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Evaluation of antimicrobial activity of Curcuma longa L. against beneficial and pathogenic human gastrointestinal microorganisms

Tran, Hoang; Adukwu, Emmanuel; Mackonochie, Marion; Rolfe, Vivien


Hoang Tran

Marion Mackonochie

Vivien Rolfe


Introduction: Curcuma longa L. (turmeric) is very popular worldwide as a spice, food preservative, and colouring material. Curcuminoids and turmerones are two major chemical components of turmeric. Many studies have been conducted to test the antimicrobial activity of turmeric powder and extracts. Their antimicrobial activities, however, vary widely, depending on the microorganism (Lawhavinit, 2010).

Aims: The aim of this study was to investigate the in vitro antimicrobial activity of turmeric whole powder, curcumin extracts, turmerone extracts and turmeric essential oil against both beneficial and pathogenic gastrointestinal microorganisms.

Methods: Eight microorganisms were used in this study which included seven strains of common gut bacteria; Escherichia coli B, E. coli O157 pLITE, Bacillus subtilis SASP, B. subtilis NPCT 10400, Lactobacillus rhamnosus GG, L. casei Shirota and Staphylococcus aureus and one strain of fungi; Candida albicans ATCC 10231. The disc diffusion and broth microdilution method was used to determine antimicrobial activity of turmeric compounds against the test microorganisms. The viability of bacterial and fungal cells in human gastrointestinal tract after exposure to turmeric was determined using the simulated gastric fluid assay.

Results: All tested strains resisted to turmeric whole powder. All inhibitory zones observed after exposure to a 6-mm paper disc impregnated with 10 μL of dissolved turmeric whole powder were approximately 6.5 mm in diameter. Amongst all tested organisms, C. albicans and S. aureus showed the greatest susceptibility to curcumin with inhibitory zones approximate 8.2 mm and 7.6 mm, respectively. In the broth micro dilution test, the minimum inhibitory concentration (MIC) and minimum fungicidal concentrations (MFC) of curcumin for C. albicans was 10-20 mg/ml and 20 mg/ml, respectively. For all other bacterial strains, the MICs of curcumin was over 20 mg/ml but not excess 80 mg/ml. In the simulation gastric fluid assay, turmeric whole powder and curcumin decreased the viability of C. albicans, B. subtilis SASP and E. coli pLITE by 0.87 to 3.38 log, after 90 mins exposure to acidic gastric fluid (pH=2). Under the neutral pH condition (pH = 7), the viable count of E. coli pLITE after turmeric whole powder and curcumin treatment was 1.74 log and 0.2 log higher than that at acidic pH.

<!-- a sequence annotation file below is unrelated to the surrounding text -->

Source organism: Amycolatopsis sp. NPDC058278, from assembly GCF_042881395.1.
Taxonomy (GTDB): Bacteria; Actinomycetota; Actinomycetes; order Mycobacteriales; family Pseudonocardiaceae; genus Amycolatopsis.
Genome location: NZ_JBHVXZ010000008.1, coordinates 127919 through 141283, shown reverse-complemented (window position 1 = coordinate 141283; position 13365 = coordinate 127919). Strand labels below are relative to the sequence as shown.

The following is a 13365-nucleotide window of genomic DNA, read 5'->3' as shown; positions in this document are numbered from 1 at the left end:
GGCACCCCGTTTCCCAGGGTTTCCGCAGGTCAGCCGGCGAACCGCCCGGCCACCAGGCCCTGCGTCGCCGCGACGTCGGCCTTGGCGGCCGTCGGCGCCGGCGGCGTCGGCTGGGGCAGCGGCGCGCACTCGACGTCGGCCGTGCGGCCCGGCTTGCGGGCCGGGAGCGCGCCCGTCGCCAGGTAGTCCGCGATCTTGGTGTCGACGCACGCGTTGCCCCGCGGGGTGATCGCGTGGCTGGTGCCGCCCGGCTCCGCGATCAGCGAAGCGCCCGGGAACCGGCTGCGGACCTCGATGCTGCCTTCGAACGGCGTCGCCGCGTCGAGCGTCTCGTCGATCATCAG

Conclusion: Turmeric whole powder, turmeric essential oil and turmerones have no antimicrobial effect against 8 selected gut microorganisms. Curcumin showed very weak antifungal activity against C. albicans. However, turmeric whole powder might reduce the viable count of some pathogenic organisms, especially C. albicans in human gastrointestinal tract.


Tran, H., Adukwu, E., Mackonochie, M., & Rolfe, V. (2020, November). Evaluation of antimicrobial activity of Curcuma longa L. against beneficial and pathogenic human gastrointestinal microorganisms. Poster presented at American Biomedical Research Conference for Minority Students, Virtual

Presentation Conference Type Poster
Conference Name American Biomedical Research Conference for Minority Students
Conference Location Virtual
Start Date Nov 9, 2020
End Date Nov 13, 2020
Deposit Date May 18, 2021
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